Since the start of these efforts to collect data on sexual orientation and gender identity, approximately 2.5% of Moffitt’s patients have self-identified as LGBTQ+. This is still significantly lower than 7.1% who are identified as such in the most recent national Gallup poll. As is Moffitt one of the few cancer centers in the country that currently collect SOGI data as the standard of care for all new patients, these data provide researchers and clinicians with invaluable insight into this largely hidden population.
Moffitt is already working with partners in the cancer care community to collect data on LGBTQ+ patients to begin answering detailed questions about disparities in experiences and outcomes. And these data will help to better match LGBTQ+ individuals with potentially beneficial clinical trials, appropriate cancer care regimens, and the support services they need throughout their cancer care journey.
But an effort like this, focused on a group of diseases, is just the beginning. To stay ahead of the curve, researchers, regulators, payers, pharmaceutical companies, and others need access to deeper, broader, and more diverse real-world data that consistently includes sexual orientation and gender identity information.
Taking action on LGBTQ+ health equity across the continuum of care
Data collection from healthcare and life sciences is essential to ensure representative and unbiased data about LGBTQ+ communities.
Efforts are already underway to make this happen. Several key life sciences companies are actively developing more inclusive approaches to pharmaceutical development, keeping sexual and gender minority populations in mind.
Ultimately, combining real-world data from multiple institutions will not only lead to better understanding of critical health equity challenges for LGBTQ+ communities, but will also allow researchers to conduct meta-analyses of clinical trials that identify participants LGBTQ+ and increase diversity in randomized controlled trials. or synthetic datasets.
If healthcare providers and life sciences companies will help the LGBTQ+ community better answer the question “What does a new cancer or other diagnosis really mean to me?” they must commit to collecting sexual orientation and gender identity data and demonstrate a willingness to use this data to improve experiences and outcomes for everyone in the LGBTQ+ community.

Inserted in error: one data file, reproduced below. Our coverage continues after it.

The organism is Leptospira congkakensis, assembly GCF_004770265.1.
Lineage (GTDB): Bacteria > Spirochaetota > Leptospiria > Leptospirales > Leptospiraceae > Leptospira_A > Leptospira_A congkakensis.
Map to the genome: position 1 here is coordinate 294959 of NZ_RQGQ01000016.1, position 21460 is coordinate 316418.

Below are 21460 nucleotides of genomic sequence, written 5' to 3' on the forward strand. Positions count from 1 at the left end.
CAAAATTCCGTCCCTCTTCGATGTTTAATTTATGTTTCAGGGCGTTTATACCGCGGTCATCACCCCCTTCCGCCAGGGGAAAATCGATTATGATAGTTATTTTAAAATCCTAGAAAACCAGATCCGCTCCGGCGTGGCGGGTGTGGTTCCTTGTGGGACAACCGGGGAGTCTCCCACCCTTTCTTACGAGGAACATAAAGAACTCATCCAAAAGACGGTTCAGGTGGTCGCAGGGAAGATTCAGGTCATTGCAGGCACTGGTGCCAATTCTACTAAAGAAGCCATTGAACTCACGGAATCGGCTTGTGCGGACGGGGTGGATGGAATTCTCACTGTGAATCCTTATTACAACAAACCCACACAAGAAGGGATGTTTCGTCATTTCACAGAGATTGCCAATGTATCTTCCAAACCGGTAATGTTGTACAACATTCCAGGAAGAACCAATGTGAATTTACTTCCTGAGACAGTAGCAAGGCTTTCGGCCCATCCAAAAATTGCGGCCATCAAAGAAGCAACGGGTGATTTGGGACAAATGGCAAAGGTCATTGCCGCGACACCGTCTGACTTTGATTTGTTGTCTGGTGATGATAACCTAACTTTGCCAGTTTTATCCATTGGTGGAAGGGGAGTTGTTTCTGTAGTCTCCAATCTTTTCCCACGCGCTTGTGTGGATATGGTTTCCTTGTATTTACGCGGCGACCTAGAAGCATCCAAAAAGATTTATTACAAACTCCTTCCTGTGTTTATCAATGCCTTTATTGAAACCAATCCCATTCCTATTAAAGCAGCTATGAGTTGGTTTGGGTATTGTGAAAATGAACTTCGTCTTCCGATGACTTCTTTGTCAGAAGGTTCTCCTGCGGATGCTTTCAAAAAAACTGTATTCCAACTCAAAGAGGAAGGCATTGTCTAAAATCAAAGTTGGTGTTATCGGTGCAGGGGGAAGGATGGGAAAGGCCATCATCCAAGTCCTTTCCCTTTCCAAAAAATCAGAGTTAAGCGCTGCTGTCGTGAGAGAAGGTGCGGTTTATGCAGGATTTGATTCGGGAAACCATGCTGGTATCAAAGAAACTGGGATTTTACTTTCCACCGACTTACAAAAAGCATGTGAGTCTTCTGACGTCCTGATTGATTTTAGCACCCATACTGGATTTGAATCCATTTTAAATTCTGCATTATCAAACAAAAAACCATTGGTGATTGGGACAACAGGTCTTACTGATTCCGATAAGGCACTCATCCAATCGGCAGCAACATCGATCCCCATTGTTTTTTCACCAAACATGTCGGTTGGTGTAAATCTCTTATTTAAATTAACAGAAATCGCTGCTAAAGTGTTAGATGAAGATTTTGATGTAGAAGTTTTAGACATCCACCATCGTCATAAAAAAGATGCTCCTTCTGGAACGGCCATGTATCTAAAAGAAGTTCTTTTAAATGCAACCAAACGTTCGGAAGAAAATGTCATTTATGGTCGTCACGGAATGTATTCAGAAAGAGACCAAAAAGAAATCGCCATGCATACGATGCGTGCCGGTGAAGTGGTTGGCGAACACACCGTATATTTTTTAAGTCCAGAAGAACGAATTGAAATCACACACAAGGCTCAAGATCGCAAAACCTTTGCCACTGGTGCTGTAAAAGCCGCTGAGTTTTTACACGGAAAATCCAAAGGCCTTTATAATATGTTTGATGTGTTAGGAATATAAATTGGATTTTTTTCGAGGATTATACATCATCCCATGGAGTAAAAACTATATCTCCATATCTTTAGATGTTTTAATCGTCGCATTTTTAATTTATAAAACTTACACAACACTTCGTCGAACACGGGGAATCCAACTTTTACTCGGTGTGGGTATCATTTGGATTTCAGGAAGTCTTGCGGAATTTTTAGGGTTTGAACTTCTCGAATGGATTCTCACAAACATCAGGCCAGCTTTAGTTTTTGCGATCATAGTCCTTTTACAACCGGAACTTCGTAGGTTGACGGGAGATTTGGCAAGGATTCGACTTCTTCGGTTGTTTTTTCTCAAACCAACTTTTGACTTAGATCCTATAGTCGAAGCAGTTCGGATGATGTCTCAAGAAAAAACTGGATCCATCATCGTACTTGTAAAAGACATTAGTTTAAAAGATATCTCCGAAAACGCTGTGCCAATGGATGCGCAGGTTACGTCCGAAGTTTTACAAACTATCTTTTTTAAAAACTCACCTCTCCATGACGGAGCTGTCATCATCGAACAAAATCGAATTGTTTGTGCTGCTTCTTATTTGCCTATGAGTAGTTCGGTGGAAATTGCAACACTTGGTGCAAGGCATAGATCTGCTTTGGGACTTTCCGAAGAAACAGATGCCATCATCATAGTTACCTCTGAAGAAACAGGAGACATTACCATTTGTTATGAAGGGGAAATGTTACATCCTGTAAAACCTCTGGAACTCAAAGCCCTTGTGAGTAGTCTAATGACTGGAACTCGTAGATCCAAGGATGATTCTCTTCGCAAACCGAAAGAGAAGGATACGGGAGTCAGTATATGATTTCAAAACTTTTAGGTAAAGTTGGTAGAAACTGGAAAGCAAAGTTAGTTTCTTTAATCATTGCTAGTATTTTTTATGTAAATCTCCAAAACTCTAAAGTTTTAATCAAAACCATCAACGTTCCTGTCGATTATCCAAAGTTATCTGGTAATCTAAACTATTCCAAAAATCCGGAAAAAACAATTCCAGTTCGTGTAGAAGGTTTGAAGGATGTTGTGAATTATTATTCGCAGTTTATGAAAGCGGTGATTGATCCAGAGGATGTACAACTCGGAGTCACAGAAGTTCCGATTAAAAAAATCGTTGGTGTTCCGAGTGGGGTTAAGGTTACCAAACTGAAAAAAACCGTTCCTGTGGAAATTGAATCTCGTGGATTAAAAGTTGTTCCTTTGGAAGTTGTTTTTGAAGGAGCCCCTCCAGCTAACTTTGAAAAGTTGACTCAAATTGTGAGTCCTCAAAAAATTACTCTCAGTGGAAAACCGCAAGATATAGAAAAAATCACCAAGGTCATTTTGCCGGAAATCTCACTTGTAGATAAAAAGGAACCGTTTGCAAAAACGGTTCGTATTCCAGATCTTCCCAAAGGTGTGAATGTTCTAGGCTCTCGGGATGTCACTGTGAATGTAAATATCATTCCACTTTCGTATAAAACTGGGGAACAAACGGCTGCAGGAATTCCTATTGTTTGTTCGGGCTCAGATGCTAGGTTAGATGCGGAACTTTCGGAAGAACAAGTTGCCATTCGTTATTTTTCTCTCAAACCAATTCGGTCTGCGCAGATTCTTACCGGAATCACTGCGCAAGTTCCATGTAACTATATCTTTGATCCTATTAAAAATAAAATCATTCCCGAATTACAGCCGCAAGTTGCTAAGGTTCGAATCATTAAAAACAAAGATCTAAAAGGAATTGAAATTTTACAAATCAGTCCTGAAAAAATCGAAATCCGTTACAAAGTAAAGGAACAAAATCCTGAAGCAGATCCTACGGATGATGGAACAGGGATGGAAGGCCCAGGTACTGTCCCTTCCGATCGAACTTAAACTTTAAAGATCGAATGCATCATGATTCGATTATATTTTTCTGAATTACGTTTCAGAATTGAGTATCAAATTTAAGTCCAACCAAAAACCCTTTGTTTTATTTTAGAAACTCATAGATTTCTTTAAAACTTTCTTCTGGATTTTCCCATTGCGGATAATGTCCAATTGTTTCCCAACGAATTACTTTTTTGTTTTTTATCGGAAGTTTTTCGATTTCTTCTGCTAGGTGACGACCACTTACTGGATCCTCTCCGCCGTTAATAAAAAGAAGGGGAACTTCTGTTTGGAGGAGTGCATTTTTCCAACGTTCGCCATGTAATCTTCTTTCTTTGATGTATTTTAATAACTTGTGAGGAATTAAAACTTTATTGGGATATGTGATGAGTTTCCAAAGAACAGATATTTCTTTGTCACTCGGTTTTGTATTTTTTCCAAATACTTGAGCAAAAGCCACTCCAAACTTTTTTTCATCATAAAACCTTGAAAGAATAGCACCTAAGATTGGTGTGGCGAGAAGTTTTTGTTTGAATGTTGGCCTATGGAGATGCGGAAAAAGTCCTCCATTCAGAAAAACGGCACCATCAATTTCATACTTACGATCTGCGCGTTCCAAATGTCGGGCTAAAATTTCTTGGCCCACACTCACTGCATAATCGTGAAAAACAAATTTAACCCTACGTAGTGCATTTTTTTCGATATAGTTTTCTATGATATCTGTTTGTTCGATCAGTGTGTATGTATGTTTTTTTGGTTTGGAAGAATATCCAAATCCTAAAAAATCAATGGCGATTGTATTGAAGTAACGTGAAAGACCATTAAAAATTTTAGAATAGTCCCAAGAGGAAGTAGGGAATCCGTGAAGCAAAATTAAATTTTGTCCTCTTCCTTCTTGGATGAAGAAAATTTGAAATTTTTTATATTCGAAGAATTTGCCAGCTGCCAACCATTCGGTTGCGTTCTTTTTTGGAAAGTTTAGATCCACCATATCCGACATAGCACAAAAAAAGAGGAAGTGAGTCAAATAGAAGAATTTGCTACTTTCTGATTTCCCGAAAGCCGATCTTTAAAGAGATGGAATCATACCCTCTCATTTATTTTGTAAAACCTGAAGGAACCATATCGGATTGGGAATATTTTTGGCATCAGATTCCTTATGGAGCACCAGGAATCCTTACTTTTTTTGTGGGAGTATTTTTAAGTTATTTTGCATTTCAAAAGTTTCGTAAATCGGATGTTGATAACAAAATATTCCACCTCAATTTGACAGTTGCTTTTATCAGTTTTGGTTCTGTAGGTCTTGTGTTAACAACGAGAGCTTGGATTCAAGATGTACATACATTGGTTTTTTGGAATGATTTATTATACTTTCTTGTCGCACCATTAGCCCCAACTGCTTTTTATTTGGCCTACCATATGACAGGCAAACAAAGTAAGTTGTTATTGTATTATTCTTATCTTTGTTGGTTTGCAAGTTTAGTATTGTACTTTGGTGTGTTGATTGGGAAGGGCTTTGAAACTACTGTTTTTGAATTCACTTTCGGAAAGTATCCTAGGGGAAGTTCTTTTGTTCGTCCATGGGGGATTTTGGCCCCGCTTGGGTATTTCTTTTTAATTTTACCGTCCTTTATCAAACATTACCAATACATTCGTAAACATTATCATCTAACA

Integrating sexual orientation and gender identity data collection into existing standardized questionnaires is an important starting point for all health care providers. This should be complemented by staff training on LGBTQ+ perspectives, prioritization of diversity and inclusion initiatives in the workplace, and prominent signage throughout a healthcare facility affirming these initiatives.
With recent viral outbreaks putting the spotlight on health equity, now is the time to reconsider how and when to collect meaningful sexual orientation and gender identity data, overcome barriers to improving the visibility of LGBTQ+ individuals, and ensure cultural competent, clinically appropriate, personalized. care for all communities. With stronger data on sexual orientation and gender identity, researchers and clinicians can identify trends earlier, develop best practices, and tailor therapies to specific needs and equally offer help and hope to LGBTQ+ individuals who experience serious health concerns. Parallel efforts to improve the collection of detailed information about race, ethnicity, and social determinants of health would improve the health of all Americans.
Every person deserves personalized, accurate and unbiased answers to questions about their health.
Matthew Schabath is an associate fellow in cancer epidemiology and associate fellow in thoracic oncology at the Moffitt Cancer Center in Tampa, Florida. CK Wang is a medical oncologist and chief medical officer at COTA, Inc., a real-world oncology data and analytics company.